In the early morning hours they arrested Adriano Castaneda Meneses while aboard the Yuton bus on its way back from Sancti Spiritus. He was detained at the entrance of Placetas by a national political police unit. Officer Idel Gonzalez Morfi, aka “Railroad Spike”, did not notice Yordanis and only charged Adriano. When Yordanis got to his house, the dissidents Rolando Rodriguez Lobaina, Jose Cano Fuentes, Isael Poveda Silva, and Idalmis Nuñez Reinoso were all there. I told Yordanis and the others that “they are going to arrest you for sure.” Since the night before last the chief of the political police has been prowling around my house, and the presence of these titans had them (the police) terrorized. The meeting called by Yris, along with the situation of Coco Fariñas, was more than enough to alarm them.

“He has the message of an arrest on the tip of his tongue,” I insisted to Lobaina, “although Blas would go with you all to the terminal to let me know what happens.” In fact, about ten minutes later my cell phone rang with the message of the arrest. Upon his return, Blas told us that they were waiting for them at the Marti house, they arrested them, and that Idalmis was beaten just for screaming slogans in favor of human rights. That all happened at around 11 AM, but at around 2 PM I got the same text message on my cell, this time from Yordanis’ phone. He said that he was arrested along with them. Rolando, Jose, and Isael were transferred to their Guantanamo province. The next morning Yordani called me to tell me that he had been released along with Adriano. Now, these dissidents from Camagüey, Virgilio Mantilla Arango and Belkis Barbara Portal Prado, are honoring me with their visit. They will most likely be arrested when it is time for them to return. All that can be said is that, as opposed to repression, the solidarity is increasing and becoming stronger.

Translated by Raul G.

The Right of Association

Pedro, a commentator on the site, asked me how a Non-Governmental Organization (NGO) could be established in Cuba. I will dedicate several entries to explaining this issue according to Cuban law.

To associate for any lawful purpose is an element of freedom that is protected, in principle, in Article 54 of the Constitution of the Republic, stating that:

“The rights of assembly, demonstration, and association are exercised by manual laborers and intellectual, peasants, women, students and other sectors of the working people for they have the means necessary for such purposes.”

The associations give life to entities with legal personalities distinct from their members. The term is defined as a voluntary group of people pursuing a common purpose, on a non-profit basis. They respond to a form of freedom that corresponds to the exercise of other rights such as speech or petition.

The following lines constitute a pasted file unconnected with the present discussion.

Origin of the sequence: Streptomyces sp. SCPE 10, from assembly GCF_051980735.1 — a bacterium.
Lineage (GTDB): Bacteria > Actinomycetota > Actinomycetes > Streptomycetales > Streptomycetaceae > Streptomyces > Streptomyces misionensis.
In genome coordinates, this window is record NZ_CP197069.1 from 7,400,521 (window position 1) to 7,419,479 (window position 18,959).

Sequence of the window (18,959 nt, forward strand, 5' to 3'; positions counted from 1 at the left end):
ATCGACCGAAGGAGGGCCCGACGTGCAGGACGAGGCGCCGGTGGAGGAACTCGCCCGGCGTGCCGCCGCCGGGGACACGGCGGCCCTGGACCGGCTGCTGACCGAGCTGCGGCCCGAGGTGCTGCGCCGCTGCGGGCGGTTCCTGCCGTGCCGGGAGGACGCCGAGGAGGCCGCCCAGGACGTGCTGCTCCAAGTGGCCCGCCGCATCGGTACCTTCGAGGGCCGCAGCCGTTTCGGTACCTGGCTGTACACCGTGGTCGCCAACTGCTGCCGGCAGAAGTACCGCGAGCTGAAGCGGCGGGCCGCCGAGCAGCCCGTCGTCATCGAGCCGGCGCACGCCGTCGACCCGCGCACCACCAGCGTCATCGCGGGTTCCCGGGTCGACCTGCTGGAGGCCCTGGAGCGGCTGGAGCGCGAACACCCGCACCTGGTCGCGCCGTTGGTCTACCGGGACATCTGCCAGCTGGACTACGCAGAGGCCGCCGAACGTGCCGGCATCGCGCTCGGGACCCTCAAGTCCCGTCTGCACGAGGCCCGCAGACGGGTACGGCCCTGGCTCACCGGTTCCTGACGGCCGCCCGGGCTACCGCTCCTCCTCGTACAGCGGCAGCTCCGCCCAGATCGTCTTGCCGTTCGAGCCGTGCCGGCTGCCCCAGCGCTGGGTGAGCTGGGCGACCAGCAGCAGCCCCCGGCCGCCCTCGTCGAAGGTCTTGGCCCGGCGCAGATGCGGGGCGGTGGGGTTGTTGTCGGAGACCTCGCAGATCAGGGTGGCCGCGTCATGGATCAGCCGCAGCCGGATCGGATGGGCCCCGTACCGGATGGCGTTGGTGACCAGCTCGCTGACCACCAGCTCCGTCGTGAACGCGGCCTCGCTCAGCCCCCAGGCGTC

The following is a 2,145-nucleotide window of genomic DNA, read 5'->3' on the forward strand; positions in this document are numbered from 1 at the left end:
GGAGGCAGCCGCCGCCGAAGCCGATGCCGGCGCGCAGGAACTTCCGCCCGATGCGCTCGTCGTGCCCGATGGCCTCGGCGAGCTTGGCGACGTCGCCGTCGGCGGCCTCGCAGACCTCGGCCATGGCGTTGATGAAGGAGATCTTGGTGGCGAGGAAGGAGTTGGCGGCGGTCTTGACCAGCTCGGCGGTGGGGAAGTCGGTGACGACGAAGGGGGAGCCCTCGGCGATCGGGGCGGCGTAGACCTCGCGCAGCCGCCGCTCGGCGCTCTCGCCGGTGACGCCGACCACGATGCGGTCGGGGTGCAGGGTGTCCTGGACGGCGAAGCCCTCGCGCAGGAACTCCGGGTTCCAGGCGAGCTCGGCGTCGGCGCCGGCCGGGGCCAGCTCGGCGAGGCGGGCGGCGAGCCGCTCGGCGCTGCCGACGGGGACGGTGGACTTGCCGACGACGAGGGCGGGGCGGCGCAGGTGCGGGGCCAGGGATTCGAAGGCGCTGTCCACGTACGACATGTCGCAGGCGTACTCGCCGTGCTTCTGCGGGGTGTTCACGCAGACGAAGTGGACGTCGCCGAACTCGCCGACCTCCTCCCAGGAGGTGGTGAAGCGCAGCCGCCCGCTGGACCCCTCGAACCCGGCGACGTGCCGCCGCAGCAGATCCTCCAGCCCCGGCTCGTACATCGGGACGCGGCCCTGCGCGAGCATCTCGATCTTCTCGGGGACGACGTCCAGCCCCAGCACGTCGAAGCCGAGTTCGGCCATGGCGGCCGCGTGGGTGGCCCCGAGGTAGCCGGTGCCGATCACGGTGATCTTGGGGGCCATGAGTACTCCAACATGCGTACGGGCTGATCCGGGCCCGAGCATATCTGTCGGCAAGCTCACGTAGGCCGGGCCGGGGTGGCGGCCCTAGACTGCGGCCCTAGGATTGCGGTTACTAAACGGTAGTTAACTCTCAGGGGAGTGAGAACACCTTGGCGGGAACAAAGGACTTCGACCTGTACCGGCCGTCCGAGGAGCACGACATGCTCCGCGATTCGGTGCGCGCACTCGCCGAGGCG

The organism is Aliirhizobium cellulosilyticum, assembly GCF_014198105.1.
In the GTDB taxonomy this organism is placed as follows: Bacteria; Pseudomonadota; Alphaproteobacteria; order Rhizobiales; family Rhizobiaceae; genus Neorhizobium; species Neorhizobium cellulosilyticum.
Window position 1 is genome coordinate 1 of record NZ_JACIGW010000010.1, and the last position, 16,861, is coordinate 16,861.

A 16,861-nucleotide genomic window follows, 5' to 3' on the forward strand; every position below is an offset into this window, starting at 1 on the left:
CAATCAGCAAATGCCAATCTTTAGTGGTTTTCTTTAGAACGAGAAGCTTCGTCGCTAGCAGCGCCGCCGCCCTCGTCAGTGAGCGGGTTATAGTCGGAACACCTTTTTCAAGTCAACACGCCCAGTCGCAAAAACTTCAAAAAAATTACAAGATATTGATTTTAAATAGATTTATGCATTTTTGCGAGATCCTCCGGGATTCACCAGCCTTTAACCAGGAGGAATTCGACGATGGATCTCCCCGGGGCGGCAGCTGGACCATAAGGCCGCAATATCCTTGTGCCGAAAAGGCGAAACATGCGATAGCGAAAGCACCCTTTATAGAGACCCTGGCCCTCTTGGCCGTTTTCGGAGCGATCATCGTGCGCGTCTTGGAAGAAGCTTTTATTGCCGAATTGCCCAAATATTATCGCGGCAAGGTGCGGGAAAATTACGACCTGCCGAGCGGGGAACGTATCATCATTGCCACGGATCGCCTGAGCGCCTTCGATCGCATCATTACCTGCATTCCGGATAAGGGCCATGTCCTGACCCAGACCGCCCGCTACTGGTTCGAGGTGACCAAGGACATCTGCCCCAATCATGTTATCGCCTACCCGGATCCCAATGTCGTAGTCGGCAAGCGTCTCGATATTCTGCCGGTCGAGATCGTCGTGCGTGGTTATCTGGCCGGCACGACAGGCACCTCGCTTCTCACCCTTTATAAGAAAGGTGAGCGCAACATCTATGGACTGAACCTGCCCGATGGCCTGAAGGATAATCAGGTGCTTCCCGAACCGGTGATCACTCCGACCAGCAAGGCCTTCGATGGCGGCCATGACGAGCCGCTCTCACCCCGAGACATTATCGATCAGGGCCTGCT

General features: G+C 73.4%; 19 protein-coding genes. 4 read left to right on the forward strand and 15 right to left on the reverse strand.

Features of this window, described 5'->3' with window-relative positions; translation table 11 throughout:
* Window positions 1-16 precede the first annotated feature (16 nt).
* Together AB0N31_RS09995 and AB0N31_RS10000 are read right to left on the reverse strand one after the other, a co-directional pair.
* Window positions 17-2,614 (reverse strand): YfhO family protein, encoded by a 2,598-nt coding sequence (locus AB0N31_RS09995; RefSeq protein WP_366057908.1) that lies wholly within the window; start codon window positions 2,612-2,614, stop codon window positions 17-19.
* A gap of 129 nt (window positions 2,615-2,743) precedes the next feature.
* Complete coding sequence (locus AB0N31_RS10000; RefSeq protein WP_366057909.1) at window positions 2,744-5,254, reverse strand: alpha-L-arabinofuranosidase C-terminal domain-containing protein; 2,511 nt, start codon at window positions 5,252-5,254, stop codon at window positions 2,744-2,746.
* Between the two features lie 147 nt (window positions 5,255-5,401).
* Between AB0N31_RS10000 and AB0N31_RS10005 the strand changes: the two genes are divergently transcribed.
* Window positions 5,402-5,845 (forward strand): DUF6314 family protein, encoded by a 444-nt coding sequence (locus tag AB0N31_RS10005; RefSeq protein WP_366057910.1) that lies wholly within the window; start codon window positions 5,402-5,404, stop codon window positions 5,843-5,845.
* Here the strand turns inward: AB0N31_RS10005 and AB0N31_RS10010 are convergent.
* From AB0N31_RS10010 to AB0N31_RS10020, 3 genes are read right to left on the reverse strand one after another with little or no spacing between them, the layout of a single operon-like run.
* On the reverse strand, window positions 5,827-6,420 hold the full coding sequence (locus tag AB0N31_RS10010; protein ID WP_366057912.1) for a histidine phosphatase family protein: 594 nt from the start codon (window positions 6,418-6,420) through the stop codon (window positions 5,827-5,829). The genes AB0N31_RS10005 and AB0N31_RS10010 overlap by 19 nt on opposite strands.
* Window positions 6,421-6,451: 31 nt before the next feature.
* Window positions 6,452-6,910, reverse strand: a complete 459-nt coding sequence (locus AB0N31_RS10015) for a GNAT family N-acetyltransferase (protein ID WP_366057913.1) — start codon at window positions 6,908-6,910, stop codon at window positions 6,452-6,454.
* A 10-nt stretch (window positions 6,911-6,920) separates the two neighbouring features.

As a recognized human right, this implies the right to form associations, to not be compelled to belong to one, and the right to resign from the association to which you belong. If a public servant interferes in this right, it is a violation.

That is, if they impede the creation of an association, or of someone’s becoming a part of one, without legal grounds to justify it; or, where appropriate, someone consents to it. It is also a violation to force someone to be belong to an association or, conversely, to force someone to leave one.

The right of freedom of association has legal restrictions on its exercise, since the purpose must always be lawful. It is enshrined in international law, and in some cases expanded upon.

The Universal Declaration of Human Rights, enshrines the right of peaceful assembly as a freedom for all people. The International Convention on the Elimination of All Forms of Racial Discrimination also guarantees it. Children also require this right, as recognized in the Convention on the Rights of the Child.

Basic principles regarding the role of lawyers establishes their right to freedom of expression, belief, association, and assembly; in particular the right to participate in public discussion of matters relating to legislation, the administration of justice, and the promotion and protection of human rights.

The instrument also emphasizes that lawyers are entitled to form professional associations or to join them in order to represent their interests, promote their continuing education and training and protect their professional integrity.

Marcos D in NYC

Another Crime Committed by the Foreign Minister

Placetas, July 5, 2010

I confess that I am one of those who feel justly scorned by the servile and complicit posture of the Spanish Foreign Minister. I commented sincerely while I was reading the official newspaper, Granma, which took up the task of misinforming us about the situation of our brother hunger striker. That article, I thought, was a ratification of his death sentence. In this very moment, there is one person who can save the life of Coco, and that is Moratinos, when he arrives here on Monday. But today, we Cubans heard on the news on Radio Marti that the Spanish chancellor, Miguel Angel Moratinos, will not be visiting Guillermo Farinas Hernandez. Once again, the feeling of human sensibility and the hope that there would be miracles faded, while this chancellor and his government ratify the conspiracy and also, in my opinion, are complicit in the possible death of this peaceful and courageous Cuban who continues on his mission of giving his life for the freedom of his jailed brothers.

Translated by Raul G.